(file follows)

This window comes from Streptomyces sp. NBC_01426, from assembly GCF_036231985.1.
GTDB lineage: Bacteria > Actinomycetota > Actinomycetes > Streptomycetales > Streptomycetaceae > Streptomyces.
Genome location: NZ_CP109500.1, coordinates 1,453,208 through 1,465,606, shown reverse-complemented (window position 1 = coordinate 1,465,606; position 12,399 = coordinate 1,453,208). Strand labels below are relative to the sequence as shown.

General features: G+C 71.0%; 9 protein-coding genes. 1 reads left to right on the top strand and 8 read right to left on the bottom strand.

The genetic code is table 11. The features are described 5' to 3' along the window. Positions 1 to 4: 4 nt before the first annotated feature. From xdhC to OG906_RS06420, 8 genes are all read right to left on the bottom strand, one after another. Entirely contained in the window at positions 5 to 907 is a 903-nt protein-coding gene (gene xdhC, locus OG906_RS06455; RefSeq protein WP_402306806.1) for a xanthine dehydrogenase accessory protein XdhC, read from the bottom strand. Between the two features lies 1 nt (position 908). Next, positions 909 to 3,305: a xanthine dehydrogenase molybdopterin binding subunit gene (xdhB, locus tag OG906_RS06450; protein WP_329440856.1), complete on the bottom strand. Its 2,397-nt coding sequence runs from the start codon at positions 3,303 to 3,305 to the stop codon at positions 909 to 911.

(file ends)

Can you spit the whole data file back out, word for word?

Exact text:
This window comes from Streptomyces sp. NBC_01426, from assembly GCF_036231985.1.
GTDB lineage: Bacteria > Actinomycetota > Actinomycetes > Streptomycetales > Streptomycetaceae > Streptomyces.
Genome location: NZ_CP109500.1, coordinates 1,453,208 through 1,465,606, shown reverse-complemented (window position 1 = coordinate 1,465,606; position 12,399 = coordinate 1,453,208). Strand labels below are relative to the sequence as shown.

General features: G+C 71.0%; 9 protein-coding genes. 1 reads left to right on the top strand and 8 read right to left on the bottom strand.

The genetic code is table 11. The features are described 5' to 3' along the window. Positions 1 to 4: 4 nt before the first annotated feature. From xdhC to OG906_RS06420, 8 genes are all read right to left on the bottom strand, one after another. Entirely contained in the window at positions 5 to 907 is a 903-nt protein-coding gene (gene xdhC, locus OG906_RS06455; RefSeq protein WP_402306806.1) for a xanthine dehydrogenase accessory protein XdhC, read from the bottom strand. Between the two features lies 1 nt (position 908). Next, positions 909 to 3,305: a xanthine dehydrogenase molybdopterin binding subunit gene (xdhB, locus tag OG906_RS06450; protein WP_329440856.1), complete on the bottom strand. Its 2,397-nt coding sequence runs from the start codon at positions 3,303 to 3,305 to the stop codon at positions 909 to 911.